Beyond the Deepening Shadow(4th-11th November, 5pm–9pm)
Tower of London
Four years ago poppies filled the Tower's moat, but this year it's candles. Ten thousand are scattered around the grassy dip surrounding the battlements, and every evening this week the Yeomen Warders process out after sunset to light the first flame. As the evening progresses the entire moat lights up, accompanied by a haunting choral soundscape, until eventually the candles fade away. Those who paid a fiver in advance can walk around the moat on a walkway amid the flames, and everyone else is allowed to wander around the pathways on the rim, assuming they can get through to take a peek. It's a fabulous idea, and creatively very well thought through.
To avoid the crowds I turned up later in the evening, by which time some of the lights were already blinking out. I expected the way in to be obvious, but it wasn't, and no prominent signage was evident in or outside Tower Hill station. Instead a maze of barriers and one-way systems has been set up, entirely unexplained, and even though I've now walked round it I still couldn't convincingly explain where you're supposed to enter the system. The volunteer at one of the exit gates mumbled something and pointed towards Tower Bridge, the tortuous chicanes on Tower Hill looked somewhat more official, but hard to reach... and I eventually wandered into the melee down a set of unguarded back stairs.
The crowd was more Havering & the Home Counties than you'd normally see in central London, perhaps tipped off by their midmarket tabloid of choice. They lined one side of the narrow path, looking down into the moat with cameras poised, then shuffling on to the next gap to record the installation from a different angle. It was astonishing how few people were simply experiencing the lights and sound, and how many were filming it for shared consumption, either in stills or as an extended video. Even the retired crowd had their phones out. Their loss. The music was the truly bewitching part, drifting in and out of harmony, while I suspect the flames looked more impressive on the ground rather than as separate pinpoints from above. I shall long remember the scene, but never quite felt part of it, and only realised afterwards that it had not inspired me to reflect or remember. [website]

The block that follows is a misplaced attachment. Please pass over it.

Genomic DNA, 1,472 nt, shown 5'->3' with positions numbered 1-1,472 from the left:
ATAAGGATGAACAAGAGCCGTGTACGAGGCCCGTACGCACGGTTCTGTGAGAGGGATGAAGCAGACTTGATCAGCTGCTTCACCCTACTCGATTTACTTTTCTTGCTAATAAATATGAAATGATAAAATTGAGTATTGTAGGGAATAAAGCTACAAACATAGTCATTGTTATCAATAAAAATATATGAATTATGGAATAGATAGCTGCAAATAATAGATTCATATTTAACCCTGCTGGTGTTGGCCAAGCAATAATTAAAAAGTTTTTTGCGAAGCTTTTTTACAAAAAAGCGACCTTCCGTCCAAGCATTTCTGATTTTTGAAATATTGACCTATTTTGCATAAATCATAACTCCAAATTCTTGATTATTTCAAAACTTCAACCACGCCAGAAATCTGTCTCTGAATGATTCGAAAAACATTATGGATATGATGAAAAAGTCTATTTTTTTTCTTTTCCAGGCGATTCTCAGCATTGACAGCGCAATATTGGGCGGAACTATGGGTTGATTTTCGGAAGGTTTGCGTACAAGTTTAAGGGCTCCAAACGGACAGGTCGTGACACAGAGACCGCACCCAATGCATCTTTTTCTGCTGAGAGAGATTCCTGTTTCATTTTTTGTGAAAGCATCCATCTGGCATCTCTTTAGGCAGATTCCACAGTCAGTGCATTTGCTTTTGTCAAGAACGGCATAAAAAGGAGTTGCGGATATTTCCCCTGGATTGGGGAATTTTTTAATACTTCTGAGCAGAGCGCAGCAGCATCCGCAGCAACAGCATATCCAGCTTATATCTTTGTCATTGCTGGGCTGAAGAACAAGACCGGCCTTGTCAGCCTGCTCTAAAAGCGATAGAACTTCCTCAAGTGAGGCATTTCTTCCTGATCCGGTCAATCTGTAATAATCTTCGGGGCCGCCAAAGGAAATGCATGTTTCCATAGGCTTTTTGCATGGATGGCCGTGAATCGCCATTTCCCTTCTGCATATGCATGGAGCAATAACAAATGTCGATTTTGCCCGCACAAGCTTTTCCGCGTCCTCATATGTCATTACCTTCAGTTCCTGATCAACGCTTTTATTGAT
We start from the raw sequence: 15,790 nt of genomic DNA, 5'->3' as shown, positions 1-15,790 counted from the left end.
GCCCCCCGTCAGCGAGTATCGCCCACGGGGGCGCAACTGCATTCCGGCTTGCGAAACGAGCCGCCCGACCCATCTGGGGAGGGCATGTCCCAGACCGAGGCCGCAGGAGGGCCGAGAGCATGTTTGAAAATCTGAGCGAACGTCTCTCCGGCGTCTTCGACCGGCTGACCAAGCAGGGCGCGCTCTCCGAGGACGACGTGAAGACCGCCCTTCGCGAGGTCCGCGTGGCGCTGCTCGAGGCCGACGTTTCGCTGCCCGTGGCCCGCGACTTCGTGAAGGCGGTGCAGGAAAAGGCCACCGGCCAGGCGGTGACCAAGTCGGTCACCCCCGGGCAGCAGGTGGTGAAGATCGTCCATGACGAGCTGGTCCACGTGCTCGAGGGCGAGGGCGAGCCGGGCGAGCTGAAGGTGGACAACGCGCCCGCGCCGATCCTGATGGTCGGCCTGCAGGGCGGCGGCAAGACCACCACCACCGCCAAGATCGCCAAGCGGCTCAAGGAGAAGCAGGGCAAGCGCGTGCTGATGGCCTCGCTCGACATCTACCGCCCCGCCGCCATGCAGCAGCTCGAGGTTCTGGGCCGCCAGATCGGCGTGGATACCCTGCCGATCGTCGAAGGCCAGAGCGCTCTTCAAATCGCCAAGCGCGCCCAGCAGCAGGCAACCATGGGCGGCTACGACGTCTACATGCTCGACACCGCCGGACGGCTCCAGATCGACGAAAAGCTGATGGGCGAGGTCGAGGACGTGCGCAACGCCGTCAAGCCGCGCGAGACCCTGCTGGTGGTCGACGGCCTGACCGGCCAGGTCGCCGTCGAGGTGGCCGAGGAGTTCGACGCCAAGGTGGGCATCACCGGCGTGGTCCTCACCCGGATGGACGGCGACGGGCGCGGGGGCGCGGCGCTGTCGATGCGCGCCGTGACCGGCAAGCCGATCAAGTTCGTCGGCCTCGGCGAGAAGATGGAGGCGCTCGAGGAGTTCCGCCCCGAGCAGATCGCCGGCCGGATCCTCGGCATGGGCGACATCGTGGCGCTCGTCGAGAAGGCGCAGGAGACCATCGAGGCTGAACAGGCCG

Shrouds of the Somme(8th-18th November, 10am–7pm)
Queen Elizabeth Olympic Park, South Lawn
Over one million soldiers were killed at the Battle of The Somme in 1916, of whom 72,396 British and Commonwealth servicemen have no known grave. Shrouds of the Somme is a unique installation designed to bring the magnitude of that number into sharp focus, and is the brainchild of Somerset artist Rob Heard. He's spent the last four years wrapping tiny plastic figures in cloth, his first target number the 19,240 body count from the first day of the battle. These were displayed in Exeter in 2016, and Rob's since upped production to create the full complement of 72,396 for 2018. That is an amazing personal commitment, and the outcome is every bit as striking as you'd expect.
A large area of lawn to the south of the Orbit has been fenced off, and a team of soldiers from 1st Battalion The Royal Anglian Regiment has been laying out the models since the start of the week. Each row of 200 shrouds has to have precisely the right spacing, so this requires painstaking care, including the use of theodolites and guide wires. The top end of the lawn is already complete, though not yet perfect, hence a volunteer occasionally tiptoes out into the fray to ensure everything's optimally aligned. Meanwhile bags and bags of additional shrouds are scattered further down the lawn, ready to become part of the commemorative array, and beyond that scaffolders are constructing what looks to be a platform for an elevated view.